Letter America Dear Doctor Guy, My friend recently stopped taking my calls because I’m dating her ex-boyfriend, but they broke up like over two years ago. I don’t know what to do.—Helpless Hottie ... More
Donna Armijo resigned as Medical Cannabis Program coordinator on Monday, according to Department of Health spokeswoman Aimee Barabe, narrowing current administrative staff to one.
The move comes three weeks after Dominick Zurlo, the program's czar, offered his resignation. Both will step down from their roles by the end of the month. No reason has been given out for either resignation; Barabe says she can't comment on personnel issues.
By early December, Andrea Alano will be the program's only administrator until the DOH fills the two vacant positions. Barabe says the program will still have enough staff to prevent any negative impacts from the departures.
"It's not as though there will be large voids," Barabe tells SFR.
DOH recently hired five temporary employees in the program to help it catch up on a backlog for patients' license renewals. The DOH has promised the temporary positions will eventually become permanent.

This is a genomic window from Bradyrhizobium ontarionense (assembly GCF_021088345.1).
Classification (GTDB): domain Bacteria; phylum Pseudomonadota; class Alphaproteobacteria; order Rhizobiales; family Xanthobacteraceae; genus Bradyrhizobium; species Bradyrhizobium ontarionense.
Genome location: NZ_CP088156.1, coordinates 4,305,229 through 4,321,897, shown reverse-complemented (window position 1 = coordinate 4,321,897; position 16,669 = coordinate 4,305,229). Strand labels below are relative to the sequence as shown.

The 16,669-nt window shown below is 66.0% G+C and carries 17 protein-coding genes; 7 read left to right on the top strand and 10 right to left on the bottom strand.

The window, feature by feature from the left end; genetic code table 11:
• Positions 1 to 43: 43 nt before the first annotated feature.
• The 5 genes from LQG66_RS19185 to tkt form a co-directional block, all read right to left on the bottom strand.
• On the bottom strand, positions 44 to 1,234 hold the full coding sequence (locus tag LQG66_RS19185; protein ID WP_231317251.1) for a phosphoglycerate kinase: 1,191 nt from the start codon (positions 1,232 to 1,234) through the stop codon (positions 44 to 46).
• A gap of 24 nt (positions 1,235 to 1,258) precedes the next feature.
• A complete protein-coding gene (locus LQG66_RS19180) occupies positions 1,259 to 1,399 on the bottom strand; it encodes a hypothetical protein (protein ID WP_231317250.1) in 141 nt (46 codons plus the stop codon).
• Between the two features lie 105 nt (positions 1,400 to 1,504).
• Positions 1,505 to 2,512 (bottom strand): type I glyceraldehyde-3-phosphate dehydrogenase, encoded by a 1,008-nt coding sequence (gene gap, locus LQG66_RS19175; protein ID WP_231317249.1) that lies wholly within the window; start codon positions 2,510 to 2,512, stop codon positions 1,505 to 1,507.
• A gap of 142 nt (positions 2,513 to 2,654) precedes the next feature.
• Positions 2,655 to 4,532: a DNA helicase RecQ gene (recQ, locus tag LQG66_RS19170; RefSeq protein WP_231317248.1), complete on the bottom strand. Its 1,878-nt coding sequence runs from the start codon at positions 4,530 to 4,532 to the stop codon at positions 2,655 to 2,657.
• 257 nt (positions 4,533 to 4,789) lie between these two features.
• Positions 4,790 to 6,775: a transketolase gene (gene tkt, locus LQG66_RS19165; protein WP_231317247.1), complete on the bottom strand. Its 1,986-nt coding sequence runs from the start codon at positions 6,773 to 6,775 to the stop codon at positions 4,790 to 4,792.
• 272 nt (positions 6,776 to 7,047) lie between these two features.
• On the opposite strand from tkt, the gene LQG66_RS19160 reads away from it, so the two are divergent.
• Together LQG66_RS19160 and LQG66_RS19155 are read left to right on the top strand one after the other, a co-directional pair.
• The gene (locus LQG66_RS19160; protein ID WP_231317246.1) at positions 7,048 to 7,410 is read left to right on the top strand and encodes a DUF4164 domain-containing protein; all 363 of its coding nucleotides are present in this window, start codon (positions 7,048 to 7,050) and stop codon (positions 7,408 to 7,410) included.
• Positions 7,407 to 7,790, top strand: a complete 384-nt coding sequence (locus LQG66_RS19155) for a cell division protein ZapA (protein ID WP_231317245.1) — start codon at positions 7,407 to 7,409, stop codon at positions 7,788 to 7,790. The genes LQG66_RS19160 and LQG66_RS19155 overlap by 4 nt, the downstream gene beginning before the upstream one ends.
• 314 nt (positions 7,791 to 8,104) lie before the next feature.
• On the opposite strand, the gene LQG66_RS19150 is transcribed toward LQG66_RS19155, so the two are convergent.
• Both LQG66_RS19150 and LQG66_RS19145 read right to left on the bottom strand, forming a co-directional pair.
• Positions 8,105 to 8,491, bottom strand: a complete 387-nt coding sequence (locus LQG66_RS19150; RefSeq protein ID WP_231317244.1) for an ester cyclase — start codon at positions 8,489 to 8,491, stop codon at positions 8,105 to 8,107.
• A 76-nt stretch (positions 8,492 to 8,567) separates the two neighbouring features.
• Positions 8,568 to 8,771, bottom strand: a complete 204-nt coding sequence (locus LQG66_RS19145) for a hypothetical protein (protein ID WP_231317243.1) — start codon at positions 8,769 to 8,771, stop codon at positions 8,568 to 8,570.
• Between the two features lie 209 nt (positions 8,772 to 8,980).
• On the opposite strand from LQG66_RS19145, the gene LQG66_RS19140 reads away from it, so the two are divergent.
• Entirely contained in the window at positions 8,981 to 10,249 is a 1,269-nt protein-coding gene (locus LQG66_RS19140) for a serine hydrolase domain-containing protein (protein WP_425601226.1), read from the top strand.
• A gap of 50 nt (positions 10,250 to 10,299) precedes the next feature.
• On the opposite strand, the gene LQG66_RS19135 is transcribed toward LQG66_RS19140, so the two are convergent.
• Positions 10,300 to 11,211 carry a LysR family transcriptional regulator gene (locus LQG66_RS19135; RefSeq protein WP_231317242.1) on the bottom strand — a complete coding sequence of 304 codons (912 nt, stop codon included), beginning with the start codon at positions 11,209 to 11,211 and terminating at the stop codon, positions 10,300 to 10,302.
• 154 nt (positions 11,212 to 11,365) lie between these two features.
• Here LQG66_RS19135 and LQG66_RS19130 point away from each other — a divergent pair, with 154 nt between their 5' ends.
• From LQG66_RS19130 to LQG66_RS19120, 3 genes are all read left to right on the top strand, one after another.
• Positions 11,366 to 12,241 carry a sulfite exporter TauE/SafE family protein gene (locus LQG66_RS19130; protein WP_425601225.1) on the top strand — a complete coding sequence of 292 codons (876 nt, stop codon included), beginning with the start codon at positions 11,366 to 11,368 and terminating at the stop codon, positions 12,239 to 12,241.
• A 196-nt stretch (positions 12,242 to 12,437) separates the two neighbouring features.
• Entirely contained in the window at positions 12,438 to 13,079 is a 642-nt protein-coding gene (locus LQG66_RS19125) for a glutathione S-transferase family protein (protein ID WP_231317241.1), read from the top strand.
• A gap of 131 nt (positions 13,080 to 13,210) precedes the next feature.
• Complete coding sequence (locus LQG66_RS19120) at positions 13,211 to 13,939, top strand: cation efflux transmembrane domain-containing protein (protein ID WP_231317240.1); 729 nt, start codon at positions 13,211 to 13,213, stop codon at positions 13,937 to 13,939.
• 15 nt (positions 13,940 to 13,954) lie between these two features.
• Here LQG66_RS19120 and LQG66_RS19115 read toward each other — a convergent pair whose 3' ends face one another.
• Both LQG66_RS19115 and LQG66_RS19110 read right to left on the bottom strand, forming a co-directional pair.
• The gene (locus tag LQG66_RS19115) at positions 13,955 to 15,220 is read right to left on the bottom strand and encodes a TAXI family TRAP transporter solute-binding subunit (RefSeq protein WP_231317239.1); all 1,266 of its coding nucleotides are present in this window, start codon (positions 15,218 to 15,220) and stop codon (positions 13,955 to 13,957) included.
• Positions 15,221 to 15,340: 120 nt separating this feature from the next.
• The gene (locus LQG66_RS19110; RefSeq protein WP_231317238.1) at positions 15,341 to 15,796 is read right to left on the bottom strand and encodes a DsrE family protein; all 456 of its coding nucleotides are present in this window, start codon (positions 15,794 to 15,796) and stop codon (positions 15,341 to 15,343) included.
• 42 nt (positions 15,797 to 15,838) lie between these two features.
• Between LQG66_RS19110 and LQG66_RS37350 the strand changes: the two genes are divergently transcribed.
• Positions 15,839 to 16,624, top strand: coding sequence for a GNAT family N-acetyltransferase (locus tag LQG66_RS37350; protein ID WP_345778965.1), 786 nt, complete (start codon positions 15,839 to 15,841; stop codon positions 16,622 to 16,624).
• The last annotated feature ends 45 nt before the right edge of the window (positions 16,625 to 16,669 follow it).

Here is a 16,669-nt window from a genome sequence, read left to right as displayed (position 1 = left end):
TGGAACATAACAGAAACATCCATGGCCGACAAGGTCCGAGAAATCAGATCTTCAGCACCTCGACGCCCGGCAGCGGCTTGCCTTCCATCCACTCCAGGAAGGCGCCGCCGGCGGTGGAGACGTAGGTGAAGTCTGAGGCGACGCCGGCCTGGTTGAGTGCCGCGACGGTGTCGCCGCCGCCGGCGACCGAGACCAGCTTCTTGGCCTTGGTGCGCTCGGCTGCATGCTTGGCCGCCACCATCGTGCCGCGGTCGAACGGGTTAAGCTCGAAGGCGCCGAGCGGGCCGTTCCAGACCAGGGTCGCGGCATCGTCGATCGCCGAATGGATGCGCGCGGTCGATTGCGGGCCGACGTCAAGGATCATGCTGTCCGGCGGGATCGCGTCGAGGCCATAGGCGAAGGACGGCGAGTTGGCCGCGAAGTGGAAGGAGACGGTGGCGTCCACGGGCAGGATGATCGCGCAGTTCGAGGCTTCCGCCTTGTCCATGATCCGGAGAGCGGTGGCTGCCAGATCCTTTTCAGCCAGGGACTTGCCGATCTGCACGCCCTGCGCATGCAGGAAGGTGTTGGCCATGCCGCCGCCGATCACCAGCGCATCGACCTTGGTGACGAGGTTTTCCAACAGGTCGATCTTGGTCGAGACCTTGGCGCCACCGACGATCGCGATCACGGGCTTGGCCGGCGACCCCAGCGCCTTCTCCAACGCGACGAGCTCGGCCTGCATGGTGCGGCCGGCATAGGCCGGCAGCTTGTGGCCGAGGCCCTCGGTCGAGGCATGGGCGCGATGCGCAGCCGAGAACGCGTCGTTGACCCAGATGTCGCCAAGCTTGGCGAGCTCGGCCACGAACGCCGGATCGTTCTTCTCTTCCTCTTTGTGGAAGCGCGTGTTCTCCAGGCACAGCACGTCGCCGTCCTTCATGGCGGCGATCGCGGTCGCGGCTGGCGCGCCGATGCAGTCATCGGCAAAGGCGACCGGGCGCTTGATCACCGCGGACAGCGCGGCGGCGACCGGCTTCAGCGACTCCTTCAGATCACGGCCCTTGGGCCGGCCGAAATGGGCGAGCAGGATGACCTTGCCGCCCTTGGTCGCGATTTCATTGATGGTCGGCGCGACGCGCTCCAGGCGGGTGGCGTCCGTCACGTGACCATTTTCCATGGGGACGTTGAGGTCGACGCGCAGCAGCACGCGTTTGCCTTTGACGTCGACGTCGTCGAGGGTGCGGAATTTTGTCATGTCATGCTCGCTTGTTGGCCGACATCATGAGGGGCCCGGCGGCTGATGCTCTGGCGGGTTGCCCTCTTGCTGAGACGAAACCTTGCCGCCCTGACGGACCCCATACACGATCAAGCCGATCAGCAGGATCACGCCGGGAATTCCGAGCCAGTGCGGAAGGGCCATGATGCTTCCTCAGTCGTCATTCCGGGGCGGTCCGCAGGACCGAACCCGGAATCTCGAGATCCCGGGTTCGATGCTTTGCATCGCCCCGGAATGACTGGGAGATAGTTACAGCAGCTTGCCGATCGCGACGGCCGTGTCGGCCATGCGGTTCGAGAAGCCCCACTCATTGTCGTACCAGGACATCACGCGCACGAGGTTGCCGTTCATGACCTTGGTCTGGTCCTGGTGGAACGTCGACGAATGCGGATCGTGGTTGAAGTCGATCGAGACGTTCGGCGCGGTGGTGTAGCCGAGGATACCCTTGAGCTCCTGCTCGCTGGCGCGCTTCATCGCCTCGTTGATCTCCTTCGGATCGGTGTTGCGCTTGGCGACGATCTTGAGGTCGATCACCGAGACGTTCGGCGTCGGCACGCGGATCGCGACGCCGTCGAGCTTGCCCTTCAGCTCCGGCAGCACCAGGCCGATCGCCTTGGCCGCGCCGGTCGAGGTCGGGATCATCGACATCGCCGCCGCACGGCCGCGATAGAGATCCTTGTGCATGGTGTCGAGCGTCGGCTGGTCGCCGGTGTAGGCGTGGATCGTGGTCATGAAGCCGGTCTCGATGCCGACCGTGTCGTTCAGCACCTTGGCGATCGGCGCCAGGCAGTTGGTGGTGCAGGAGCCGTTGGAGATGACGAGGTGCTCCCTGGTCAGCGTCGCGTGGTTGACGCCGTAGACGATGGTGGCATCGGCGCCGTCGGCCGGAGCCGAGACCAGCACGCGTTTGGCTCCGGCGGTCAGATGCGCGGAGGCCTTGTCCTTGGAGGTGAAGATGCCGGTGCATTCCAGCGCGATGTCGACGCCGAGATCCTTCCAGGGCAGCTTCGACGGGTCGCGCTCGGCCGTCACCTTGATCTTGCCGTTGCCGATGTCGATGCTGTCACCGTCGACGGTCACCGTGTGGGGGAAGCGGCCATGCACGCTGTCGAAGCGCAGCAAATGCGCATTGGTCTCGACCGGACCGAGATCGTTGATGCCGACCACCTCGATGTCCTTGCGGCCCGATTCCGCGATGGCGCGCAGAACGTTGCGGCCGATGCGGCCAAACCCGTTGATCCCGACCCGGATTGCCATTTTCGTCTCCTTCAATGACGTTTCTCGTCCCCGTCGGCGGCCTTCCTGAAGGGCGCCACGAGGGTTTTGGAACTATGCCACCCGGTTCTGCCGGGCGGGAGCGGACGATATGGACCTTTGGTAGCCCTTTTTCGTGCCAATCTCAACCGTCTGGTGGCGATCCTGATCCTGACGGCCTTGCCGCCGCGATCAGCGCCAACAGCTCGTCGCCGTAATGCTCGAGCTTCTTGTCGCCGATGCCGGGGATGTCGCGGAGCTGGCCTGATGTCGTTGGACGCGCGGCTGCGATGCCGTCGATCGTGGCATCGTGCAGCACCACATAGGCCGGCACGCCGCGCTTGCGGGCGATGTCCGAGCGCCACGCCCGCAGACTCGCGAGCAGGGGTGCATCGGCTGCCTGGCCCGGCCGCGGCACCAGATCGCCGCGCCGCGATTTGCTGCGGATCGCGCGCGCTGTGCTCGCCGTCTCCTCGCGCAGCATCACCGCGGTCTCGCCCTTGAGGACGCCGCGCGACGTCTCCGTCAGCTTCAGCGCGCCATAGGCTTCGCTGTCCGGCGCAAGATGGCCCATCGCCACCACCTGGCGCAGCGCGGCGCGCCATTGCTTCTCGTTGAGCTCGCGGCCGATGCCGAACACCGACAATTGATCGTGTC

But many suspect the resignations are indicative of the state's neglect toward the program under Gov. Susana Martinez. Political blogger Joe Monahan tackles the suggestion in his post today.
Miles Conway, a political coordinator with Communications Workers of
America, which represents employees who work within the Medical Cannabis
Program, says morale within the program is at an all-time low.
But last week, Martinez spokesman Scott Darnell hinted to the Santa Fe New Mexican that the cutting the program doesn't fall into her top priorities.
During her 2010 campaign, Gov. Susana Martinez repeatedly stated that she didn't support the program because it puts state employees in the position of breaking federal law, which classifies marijuana as a Schedule 1 illegal substance.